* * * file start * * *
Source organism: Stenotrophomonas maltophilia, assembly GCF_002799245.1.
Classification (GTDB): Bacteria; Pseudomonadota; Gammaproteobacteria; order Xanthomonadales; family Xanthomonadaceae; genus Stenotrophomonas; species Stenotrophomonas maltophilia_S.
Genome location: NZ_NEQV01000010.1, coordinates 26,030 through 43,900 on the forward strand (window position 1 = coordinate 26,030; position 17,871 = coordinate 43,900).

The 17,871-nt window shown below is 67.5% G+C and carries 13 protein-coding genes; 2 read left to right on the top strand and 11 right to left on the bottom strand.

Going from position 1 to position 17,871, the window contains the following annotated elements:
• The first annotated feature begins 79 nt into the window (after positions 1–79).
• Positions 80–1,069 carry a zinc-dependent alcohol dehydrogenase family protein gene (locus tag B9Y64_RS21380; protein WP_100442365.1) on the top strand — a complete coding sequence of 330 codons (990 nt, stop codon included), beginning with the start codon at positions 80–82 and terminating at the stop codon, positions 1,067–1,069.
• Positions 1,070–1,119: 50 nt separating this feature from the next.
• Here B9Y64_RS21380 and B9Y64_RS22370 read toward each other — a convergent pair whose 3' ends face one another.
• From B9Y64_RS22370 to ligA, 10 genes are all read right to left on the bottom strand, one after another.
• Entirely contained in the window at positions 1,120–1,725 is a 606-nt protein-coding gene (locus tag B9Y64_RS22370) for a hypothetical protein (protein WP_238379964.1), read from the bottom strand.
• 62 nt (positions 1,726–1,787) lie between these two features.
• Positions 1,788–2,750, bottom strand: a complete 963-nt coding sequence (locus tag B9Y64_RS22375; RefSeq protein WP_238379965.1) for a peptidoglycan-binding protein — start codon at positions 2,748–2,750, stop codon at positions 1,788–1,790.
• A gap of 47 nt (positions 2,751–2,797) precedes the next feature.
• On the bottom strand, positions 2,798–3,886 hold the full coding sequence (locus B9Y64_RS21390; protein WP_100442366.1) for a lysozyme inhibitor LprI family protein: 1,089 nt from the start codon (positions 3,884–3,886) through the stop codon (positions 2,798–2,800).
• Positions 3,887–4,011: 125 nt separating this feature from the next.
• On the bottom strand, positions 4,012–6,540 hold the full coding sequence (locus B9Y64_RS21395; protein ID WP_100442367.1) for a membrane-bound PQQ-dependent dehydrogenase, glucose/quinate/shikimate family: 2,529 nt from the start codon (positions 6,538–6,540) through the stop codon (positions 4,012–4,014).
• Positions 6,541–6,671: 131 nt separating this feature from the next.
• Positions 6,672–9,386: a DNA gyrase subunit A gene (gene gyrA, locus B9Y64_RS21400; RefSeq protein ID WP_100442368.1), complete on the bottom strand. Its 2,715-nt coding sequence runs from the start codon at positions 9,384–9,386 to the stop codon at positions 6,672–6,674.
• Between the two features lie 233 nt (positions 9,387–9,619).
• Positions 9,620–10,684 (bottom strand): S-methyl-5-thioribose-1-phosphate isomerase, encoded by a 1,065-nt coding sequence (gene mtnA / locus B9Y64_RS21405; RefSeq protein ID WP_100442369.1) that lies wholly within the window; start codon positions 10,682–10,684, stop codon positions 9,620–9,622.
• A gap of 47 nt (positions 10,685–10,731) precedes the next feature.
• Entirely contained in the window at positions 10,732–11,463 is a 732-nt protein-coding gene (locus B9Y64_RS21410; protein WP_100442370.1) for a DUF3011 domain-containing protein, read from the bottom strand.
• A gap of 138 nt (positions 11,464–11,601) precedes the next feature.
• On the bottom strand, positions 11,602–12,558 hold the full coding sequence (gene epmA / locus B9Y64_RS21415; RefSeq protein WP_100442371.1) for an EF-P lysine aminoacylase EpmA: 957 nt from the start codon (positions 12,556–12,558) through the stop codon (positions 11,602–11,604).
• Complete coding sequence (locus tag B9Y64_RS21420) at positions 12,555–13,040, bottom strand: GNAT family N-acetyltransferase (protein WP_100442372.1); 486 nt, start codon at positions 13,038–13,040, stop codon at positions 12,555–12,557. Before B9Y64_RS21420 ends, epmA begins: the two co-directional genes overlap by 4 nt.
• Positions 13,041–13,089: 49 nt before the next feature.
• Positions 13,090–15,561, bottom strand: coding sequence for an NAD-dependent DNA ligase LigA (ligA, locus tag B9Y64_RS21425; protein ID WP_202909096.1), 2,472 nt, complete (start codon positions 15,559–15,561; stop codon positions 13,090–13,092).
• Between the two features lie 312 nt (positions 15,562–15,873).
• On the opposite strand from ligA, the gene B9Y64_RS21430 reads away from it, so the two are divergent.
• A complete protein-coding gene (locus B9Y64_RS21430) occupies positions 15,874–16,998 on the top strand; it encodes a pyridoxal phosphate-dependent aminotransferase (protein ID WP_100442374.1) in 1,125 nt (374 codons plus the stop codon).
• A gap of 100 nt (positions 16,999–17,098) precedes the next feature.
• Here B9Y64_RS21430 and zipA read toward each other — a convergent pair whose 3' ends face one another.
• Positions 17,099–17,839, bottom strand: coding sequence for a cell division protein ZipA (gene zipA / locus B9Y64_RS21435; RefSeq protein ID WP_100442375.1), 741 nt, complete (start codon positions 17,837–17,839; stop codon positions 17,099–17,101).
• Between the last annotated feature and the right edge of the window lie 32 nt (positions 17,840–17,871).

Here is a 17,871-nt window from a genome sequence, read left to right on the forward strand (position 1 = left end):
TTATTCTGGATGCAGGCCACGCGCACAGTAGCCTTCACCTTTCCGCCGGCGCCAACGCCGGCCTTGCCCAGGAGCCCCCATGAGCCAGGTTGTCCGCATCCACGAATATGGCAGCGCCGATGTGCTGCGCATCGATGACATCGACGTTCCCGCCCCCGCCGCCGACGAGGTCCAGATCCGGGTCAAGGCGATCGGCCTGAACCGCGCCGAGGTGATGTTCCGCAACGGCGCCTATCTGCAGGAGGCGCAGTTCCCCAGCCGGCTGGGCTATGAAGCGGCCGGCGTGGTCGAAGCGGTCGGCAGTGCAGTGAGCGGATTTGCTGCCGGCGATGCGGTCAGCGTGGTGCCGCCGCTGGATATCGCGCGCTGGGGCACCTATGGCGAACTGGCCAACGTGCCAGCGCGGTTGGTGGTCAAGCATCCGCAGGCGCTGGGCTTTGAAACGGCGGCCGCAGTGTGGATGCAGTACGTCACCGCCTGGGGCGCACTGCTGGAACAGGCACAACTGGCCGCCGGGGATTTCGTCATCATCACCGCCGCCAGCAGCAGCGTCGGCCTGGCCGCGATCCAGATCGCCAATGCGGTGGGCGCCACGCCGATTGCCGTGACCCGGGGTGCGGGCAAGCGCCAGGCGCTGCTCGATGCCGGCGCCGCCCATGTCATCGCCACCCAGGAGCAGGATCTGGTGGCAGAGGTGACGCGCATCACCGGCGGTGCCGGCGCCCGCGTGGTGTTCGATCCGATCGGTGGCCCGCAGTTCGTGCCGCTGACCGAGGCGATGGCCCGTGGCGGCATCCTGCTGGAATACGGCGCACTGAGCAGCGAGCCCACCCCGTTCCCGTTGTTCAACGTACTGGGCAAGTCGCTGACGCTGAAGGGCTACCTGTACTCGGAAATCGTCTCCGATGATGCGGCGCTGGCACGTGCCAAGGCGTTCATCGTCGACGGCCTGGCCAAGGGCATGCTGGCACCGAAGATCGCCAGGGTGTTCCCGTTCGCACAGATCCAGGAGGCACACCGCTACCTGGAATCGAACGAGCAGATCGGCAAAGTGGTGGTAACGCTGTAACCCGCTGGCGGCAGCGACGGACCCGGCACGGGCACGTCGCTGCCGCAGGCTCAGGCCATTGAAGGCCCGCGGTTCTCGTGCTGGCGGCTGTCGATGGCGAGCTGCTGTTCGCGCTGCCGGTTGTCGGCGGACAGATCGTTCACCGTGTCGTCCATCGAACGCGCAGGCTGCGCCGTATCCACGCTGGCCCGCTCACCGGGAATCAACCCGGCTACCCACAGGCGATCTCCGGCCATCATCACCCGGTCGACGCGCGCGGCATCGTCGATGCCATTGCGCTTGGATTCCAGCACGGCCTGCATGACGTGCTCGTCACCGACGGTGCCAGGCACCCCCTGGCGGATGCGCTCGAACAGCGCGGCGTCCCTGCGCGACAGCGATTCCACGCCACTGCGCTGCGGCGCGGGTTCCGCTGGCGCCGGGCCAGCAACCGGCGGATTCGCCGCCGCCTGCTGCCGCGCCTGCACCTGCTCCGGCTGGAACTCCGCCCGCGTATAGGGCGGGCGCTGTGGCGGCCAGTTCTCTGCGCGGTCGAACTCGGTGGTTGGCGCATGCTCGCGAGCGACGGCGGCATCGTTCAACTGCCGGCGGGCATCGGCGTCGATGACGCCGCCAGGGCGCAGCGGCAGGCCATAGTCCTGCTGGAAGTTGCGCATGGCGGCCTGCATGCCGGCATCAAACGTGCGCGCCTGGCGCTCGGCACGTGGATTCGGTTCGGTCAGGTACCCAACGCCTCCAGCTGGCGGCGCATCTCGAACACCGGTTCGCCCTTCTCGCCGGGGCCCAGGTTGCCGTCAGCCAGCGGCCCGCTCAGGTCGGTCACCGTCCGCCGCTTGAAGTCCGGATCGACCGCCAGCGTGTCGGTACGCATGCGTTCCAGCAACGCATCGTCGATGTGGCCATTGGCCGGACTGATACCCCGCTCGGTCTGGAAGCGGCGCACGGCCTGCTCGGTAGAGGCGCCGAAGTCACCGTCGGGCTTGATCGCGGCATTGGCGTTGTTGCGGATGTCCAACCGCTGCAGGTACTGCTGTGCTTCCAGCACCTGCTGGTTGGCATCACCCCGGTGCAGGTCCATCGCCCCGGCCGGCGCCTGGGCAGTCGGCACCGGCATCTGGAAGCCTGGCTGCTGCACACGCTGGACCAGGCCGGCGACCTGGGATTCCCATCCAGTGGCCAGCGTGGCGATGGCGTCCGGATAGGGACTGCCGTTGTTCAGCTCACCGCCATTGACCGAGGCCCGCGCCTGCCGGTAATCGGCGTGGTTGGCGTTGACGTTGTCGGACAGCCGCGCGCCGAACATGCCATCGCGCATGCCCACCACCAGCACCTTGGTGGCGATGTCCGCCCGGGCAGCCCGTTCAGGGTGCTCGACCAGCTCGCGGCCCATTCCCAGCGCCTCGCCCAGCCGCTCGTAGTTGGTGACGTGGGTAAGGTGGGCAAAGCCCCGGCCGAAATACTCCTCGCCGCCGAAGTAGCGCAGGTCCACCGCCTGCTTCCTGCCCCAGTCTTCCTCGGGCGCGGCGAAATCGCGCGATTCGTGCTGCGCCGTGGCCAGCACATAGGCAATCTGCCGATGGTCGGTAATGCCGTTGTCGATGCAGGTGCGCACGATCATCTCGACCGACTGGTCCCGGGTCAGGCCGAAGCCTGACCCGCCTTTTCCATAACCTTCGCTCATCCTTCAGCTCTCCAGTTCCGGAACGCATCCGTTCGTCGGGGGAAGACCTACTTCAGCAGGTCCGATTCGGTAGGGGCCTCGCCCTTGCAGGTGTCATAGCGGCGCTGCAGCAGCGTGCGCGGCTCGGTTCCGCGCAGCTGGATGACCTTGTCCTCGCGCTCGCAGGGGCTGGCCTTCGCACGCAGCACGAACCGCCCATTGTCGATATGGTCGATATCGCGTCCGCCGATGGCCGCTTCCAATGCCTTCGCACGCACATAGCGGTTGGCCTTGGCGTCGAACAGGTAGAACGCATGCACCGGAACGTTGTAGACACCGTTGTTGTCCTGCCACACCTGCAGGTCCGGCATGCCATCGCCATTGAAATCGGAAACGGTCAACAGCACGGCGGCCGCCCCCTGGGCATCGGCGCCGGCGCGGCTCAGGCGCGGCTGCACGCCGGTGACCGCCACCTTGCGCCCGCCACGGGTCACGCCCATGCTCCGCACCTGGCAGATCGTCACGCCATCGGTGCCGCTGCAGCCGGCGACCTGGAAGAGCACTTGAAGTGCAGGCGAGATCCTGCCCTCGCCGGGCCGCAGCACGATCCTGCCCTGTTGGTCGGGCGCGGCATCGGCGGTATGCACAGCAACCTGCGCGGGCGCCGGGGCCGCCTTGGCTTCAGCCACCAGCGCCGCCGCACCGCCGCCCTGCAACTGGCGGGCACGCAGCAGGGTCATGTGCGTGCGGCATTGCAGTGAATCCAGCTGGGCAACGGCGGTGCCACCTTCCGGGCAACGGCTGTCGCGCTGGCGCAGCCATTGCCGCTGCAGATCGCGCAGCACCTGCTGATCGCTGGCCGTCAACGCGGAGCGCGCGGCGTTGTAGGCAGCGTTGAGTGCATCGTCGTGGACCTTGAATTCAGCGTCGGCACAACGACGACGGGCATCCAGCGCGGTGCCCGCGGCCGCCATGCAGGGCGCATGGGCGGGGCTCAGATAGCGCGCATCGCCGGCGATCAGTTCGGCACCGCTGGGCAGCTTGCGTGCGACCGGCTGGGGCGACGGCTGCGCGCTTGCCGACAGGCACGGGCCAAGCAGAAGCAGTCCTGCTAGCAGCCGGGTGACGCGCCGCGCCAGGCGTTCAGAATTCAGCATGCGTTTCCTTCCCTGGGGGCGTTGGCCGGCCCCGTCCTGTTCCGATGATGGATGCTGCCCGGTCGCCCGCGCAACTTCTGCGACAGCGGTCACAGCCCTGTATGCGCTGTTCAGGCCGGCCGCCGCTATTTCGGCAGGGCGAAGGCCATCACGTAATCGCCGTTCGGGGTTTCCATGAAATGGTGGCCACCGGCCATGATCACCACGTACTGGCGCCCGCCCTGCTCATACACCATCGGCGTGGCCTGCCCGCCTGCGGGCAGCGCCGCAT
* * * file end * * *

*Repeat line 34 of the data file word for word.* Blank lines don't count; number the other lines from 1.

• Positions 17,099–17,839, bottom strand: coding sequence for a cell division protein ZipA (gene zipA / locus B9Y64_RS21435; RefSeq protein ID WP_100442375.1), 741 nt, complete (start codon positions 17,837–17,839; stop codon positions 17,099–17,101).